Bee fondant is basically a sheet of hardened sugar candy that is used as a backup food supply to tide your bees over until they can start bringing in their own food. If you are not greedy and leave the bees enough of their own honey to make it through the winter then you will not need fondant.
Some commercial apiarists use fondant because sugar is sometimes cheaper than honey.
I looked over several recipes online, but in the end I choose the recipe from a local bee expert – Trevor Qualls from Bon Aqua Springs Woodenware because I know and respect his judgment when it comes to what is best for bees in my area, as well as he works to provide organic solutions to bee management problems. His recipe stays away from ingredients that are genetically modified, and I like that.
I followed his instructions exactly, and it worked perfectly on the first try.
He does not mention it in the recipe, but the vinegar is used to invert the sugars to turn the sucrose in table sugar to glucose and fructose sugars found in fruits or honey. (This process is often used by those brewing alcohol also). Trevor does say that the vinegar will not make your fondant taste like vinegar, and he is right about that – I did break off a little piece to verify – It was a lot like hardened plain sugar frosting – which is pretty much what it is.
- Mix 1 part water to 4 parts sugar.
- Add 1/4 tsp. vinegar per pound of sugar.
- (Since 1 cup of sugar weighs 8 ounces. 8 cups of sugar needs one 16 oz. glass of water and 1 tsp. of vinegar)
- Bring to a boil, stirring constantly until boiling begins. (If you do not stir constantly you will get a transparent gel that is be extremely sticky instead of the opaque nonstick sheet fondant). The sugar mix will look clear.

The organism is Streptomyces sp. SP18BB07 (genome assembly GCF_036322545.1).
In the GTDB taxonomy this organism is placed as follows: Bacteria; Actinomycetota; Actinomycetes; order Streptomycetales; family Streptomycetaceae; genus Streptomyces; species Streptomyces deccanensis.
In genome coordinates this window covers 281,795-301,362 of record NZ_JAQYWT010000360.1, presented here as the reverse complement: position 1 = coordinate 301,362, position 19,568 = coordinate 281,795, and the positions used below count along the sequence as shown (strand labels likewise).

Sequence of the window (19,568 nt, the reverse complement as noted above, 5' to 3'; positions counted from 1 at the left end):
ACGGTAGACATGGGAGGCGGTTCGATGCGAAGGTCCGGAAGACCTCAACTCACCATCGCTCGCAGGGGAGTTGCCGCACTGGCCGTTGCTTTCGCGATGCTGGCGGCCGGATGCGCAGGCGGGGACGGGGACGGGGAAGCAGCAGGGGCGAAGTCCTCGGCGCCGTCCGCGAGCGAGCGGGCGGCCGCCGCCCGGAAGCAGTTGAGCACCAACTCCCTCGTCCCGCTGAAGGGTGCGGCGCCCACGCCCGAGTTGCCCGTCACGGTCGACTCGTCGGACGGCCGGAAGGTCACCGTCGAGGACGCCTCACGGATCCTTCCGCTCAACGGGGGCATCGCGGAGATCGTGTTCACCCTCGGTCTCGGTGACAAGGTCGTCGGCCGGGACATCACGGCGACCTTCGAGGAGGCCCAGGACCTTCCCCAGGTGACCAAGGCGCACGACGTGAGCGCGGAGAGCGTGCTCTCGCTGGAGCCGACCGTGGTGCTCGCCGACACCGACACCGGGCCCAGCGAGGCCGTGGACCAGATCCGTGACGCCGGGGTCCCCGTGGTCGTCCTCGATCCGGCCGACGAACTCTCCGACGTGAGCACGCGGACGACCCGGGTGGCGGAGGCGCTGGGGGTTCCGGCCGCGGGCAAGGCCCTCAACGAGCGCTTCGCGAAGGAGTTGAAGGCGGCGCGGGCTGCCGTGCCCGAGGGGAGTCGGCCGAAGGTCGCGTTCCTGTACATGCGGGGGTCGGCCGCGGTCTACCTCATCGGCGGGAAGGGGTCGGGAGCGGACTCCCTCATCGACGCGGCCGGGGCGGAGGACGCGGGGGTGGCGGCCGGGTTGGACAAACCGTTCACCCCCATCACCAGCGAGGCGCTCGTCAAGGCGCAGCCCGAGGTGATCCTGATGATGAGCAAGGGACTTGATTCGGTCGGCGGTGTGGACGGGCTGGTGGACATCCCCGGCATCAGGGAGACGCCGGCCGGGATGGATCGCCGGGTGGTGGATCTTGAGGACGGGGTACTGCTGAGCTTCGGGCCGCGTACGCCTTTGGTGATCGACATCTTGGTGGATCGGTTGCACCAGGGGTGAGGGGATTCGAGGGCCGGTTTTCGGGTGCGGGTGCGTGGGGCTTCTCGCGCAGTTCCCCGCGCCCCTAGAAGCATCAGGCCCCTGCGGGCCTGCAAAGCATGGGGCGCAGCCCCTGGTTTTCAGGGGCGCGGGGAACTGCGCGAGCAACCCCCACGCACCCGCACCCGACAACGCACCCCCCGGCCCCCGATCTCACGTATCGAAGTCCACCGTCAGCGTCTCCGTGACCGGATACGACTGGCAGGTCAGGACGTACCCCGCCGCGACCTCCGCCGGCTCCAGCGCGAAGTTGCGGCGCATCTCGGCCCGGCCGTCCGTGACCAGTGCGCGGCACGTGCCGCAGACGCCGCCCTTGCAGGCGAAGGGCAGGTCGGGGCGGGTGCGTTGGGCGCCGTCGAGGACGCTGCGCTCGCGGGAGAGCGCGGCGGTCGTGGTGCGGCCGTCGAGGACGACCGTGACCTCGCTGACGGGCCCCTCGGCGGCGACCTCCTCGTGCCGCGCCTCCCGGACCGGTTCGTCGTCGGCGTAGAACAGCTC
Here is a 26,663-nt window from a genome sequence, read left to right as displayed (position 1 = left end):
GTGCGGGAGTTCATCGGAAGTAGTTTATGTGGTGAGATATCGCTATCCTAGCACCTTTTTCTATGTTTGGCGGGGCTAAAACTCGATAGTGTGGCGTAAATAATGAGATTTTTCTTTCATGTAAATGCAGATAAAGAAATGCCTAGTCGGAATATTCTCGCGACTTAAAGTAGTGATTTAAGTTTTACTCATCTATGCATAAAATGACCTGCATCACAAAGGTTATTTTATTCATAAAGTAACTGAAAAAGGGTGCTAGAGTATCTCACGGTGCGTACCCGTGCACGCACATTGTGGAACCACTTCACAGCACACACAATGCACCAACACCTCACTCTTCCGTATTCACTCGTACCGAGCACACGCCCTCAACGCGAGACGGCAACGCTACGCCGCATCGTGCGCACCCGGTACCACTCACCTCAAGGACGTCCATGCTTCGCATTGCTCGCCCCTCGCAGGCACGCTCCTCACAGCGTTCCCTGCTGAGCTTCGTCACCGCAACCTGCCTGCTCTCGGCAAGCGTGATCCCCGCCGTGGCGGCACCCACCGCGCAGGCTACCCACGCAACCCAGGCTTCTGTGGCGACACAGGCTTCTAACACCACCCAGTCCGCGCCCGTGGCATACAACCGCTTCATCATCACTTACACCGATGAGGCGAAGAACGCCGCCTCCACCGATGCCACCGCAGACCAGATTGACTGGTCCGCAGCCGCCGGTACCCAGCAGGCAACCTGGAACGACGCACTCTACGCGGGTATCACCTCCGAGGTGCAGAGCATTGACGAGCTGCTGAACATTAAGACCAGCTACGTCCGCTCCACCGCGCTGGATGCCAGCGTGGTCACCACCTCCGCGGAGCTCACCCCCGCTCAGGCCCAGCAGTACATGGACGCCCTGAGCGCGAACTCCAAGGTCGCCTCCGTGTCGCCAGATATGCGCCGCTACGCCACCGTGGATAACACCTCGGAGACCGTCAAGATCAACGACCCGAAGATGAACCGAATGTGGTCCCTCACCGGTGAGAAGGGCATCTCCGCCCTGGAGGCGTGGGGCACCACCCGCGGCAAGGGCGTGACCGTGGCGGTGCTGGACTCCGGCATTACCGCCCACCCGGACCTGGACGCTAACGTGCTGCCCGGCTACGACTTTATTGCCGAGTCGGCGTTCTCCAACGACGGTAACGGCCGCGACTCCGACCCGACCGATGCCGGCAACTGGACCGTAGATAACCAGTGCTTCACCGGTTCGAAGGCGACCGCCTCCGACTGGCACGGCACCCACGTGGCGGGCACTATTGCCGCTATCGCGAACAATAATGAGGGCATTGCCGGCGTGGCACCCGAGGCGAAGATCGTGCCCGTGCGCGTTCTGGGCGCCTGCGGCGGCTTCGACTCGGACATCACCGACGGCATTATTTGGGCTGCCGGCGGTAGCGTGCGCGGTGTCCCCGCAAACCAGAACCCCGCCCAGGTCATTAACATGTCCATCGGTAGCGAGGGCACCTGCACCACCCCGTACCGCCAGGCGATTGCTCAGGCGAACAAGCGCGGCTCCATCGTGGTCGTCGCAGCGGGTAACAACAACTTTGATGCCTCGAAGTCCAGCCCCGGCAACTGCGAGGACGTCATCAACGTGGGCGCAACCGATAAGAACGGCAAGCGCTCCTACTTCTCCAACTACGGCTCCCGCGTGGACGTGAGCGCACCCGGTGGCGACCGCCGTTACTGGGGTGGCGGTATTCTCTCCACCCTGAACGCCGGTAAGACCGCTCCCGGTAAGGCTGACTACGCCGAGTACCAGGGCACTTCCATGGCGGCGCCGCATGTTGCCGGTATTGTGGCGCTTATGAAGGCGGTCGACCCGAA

- Boil covered for 3 minutes without stirring.
- Boil until mixture reaches 234° F. Take caution not to exceed 234° F as the sugar will caramelize and that is harmful to bees.
- Remove from heat and allow to cool to 200° F. This will cause the candy to have an increased thickness.
- Whip with a whisk until whiteness occurs.
- Quickly pour onto waxed paper having a towel beneath. Be sure that the towel is not fluffy since it will depress the cakes width. This method will make a nice cake.
- Allow to cool undisturbed.
- Remove wax paper and store each cake in a plastic bag in the refrigerator. The cakes can be handled as plates but may be a little soft like fudge. They will be completely white with whiter areas inside. Tiny crystals will shine from a broken edge.
- Place fondant directly over the brood cluster so the bees have access to it.
This is a very easy recipe, but if you take care to not over rob your hives, you probably won’t need it. Traditionally (a hundred or so years ago) Honey was harvested in the spring, to insure that the bees had access to the entire summer’s harvest to make it through the winter and to ensure that only true surplus was taken by the beekeeper.
Heard the buzz? Beekeeping is back! Neighborhoods across the country have embraced it as a source of sustainable food and environmental goodness. For those who want to join the ?hive” of keepers, Ashley English has the lowdown on the key issues, from space and time considerations to local ordinances to the basics of acquiring, housing, maintaining, and caring for bees year round. Plus, get 10 tested honey-centric recipes!